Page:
Europe’s debt crisis was initially triggered by events in the American banking sector.
When a slowdown in the US economy caused over-extended American homeowners to default on their mortgages, banks all over the world with investments linked to those mortgages started losing money.
America’s fourth largest investment bank, Lehman brothers, collapsed under the weight of its bad investments, scaring other banks and investors with which it did business.
The fear that more banks could fail caused investors and banks to take extreme precautions. Banks stopped lending to each other, pushing those reliant on such loans close to the edge.
European banks that had invested heavily in the American mortgage market were hit hard. In an attempt to stop some banks from failing, governments came to the rescue in many EU countries like Germany, France, the UK, Ireland, Denmark, the Netherlands and Belgium. But the cost of bailing out the banks proved very high. In Ireland, it almost bankrupted the government until fellow EU countries stepped in with financial assistance.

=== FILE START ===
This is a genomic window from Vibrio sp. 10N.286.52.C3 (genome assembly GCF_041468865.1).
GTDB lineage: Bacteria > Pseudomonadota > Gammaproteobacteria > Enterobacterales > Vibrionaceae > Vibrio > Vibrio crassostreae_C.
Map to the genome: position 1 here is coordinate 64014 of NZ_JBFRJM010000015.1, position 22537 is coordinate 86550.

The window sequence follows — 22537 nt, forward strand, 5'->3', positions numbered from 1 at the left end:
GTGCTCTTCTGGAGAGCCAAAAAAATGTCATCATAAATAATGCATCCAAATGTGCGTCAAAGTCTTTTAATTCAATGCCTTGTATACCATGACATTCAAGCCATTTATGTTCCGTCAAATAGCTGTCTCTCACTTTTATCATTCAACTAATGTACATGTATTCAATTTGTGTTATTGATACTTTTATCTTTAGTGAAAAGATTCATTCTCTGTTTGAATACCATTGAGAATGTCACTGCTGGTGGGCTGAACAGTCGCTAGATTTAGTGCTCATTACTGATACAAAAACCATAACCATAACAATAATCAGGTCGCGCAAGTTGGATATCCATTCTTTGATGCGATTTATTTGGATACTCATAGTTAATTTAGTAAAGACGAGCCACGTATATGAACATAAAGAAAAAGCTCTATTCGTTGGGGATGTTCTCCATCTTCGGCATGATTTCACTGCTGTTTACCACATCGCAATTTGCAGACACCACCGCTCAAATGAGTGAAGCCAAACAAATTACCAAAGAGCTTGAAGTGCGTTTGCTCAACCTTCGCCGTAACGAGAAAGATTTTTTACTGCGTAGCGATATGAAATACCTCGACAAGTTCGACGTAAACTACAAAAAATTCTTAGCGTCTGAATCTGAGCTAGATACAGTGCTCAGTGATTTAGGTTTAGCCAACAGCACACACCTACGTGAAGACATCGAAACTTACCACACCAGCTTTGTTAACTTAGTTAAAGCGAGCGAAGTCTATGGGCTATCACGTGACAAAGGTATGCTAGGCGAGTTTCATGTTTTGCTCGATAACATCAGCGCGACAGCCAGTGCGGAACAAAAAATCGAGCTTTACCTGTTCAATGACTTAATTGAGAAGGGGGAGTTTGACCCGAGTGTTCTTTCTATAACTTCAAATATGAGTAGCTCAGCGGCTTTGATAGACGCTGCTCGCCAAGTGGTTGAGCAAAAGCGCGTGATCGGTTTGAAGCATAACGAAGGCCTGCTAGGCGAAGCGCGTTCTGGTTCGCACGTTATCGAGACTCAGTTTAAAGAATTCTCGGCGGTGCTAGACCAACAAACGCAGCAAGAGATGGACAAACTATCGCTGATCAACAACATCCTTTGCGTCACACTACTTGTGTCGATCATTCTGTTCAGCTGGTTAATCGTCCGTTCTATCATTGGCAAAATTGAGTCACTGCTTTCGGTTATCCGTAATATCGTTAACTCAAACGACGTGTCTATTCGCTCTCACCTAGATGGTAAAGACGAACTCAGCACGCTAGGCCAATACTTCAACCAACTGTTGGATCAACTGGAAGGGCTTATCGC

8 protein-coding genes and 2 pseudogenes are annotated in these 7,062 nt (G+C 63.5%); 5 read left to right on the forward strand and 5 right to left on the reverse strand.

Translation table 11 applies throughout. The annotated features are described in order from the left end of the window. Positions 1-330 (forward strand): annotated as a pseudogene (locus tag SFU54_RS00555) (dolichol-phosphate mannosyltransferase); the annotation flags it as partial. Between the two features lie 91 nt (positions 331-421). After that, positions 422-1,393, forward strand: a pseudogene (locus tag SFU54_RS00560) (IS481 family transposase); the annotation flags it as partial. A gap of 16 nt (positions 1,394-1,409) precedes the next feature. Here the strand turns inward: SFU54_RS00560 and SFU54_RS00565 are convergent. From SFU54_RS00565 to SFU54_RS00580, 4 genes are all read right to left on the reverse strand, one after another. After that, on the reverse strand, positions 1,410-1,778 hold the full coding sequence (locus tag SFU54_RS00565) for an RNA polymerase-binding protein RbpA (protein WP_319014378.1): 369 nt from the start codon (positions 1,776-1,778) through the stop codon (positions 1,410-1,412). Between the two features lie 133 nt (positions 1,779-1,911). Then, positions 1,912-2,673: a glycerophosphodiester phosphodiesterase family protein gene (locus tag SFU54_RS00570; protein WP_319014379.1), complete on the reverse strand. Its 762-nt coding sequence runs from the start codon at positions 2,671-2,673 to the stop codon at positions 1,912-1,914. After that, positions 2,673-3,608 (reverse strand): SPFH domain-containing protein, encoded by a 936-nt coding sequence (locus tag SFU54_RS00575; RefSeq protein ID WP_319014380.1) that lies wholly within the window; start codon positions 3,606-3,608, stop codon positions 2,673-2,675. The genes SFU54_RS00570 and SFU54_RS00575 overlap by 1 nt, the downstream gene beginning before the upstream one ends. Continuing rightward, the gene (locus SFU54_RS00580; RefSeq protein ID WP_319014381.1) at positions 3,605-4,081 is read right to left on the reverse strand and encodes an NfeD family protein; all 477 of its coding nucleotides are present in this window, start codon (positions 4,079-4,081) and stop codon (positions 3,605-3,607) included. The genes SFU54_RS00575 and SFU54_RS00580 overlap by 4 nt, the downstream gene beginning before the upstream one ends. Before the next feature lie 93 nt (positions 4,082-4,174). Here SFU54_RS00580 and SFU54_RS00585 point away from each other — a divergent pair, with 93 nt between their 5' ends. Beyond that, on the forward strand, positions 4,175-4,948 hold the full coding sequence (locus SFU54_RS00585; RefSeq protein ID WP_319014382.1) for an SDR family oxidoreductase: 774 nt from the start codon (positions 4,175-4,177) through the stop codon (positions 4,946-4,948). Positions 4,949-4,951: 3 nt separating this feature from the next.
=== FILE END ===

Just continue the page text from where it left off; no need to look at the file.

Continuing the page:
As Europe slipped into recession in 2009, a problem that started in the banks began to affect governments more and more, as markets worried that some countries could not afford to rescue banks in trouble.
Investors began to look more closely at the finances of governments. Greece came under particular scrutiny because its economy was in very bad shape and successive governments had racked up debts nearly twice the size of the economy.
The threat of bank failures meant that the health of government finances became more important than ever.
Governments that had grown accustomed to borrowing large amounts each year to finance their budgets and that had accumulated massive debts in the process, suddenly found markets less willing to keep lending to them.
What started as a banking crisis became a sovereign debt crisis.